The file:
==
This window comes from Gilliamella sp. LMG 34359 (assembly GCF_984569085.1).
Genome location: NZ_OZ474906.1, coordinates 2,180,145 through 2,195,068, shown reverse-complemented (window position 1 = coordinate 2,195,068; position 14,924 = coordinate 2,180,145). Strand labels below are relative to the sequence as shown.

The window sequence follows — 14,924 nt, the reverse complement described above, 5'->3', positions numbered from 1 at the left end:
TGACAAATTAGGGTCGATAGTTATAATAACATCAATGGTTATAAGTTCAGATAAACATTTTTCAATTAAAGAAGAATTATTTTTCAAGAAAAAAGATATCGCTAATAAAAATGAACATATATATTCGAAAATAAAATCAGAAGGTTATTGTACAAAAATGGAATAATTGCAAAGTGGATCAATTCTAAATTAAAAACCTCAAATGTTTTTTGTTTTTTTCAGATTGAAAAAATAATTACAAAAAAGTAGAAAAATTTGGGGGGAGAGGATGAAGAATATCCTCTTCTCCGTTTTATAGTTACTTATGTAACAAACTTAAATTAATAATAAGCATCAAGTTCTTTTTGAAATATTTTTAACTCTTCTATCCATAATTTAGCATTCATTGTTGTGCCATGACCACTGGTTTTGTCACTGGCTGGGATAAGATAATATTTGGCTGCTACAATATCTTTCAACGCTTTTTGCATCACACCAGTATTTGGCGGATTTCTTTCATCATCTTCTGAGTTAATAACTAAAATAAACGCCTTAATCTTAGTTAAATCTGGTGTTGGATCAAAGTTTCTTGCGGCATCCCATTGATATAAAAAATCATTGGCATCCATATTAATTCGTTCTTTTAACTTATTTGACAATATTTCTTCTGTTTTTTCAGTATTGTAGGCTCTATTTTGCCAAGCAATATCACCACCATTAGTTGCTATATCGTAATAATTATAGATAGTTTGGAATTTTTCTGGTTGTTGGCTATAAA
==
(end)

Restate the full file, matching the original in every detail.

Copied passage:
This window comes from Gilliamella sp. LMG 34359 (assembly GCF_984569085.1).
Genome location: NZ_OZ474906.1, coordinates 2,180,145 through 2,195,068, shown reverse-complemented (window position 1 = coordinate 2,195,068; position 14,924 = coordinate 2,180,145). Strand labels below are relative to the sequence as shown.

The window sequence follows — 14,924 nt, the reverse complement described above, 5'->3', positions numbered from 1 at the left end:
TGACAAATTAGGGTCGATAGTTATAATAACATCAATGGTTATAAGTTCAGATAAACATTTTTCAATTAAAGAAGAATTATTTTTCAAGAAAAAAGATATCGCTAATAAAAATGAACATATATATTCGAAAATAAAATCAGAAGGTTATTGTACAAAAATGGAATAATTGCAAAGTGGATCAATTCTAAATTAAAAACCTCAAATGTTTTTTGTTTTTTTCAGATTGAAAAAATAATTACAAAAAAGTAGAAAAATTTGGGGGGAGAGGATGAAGAATATCCTCTTCTCCGTTTTATAGTTACTTATGTAACAAACTTAAATTAATAATAAGCATCAAGTTCTTTTTGAAATATTTTTAACTCTTCTATCCATAATTTAGCATTCATTGTTGTGCCATGACCACTGGTTTTGTCACTGGCTGGGATAAGATAATATTTGGCTGCTACAATATCTTTCAACGCTTTTTGCATCACACCAGTATTTGGCGGATTTCTTTCATCATCTTCTGAGTTAATAACTAAAATAAACGCCTTAATCTTAGTTAAATCTGGTGTTGGATCAAAGTTTCTTGCGGCATCCCATTGATATAAAAAATCATTGGCATCCATATTAATTCGTTCTTTTAACTTATTTGACAATATTTCTTCTGTTTTTTCAGTATTGTAGGCTCTATTTTGCCAAGCAATATCACCACCATTAGTTGCTATATCGTAATAATTATAGATAGTTTGGAATTTTTCTGGTTGTTGGCTATAAA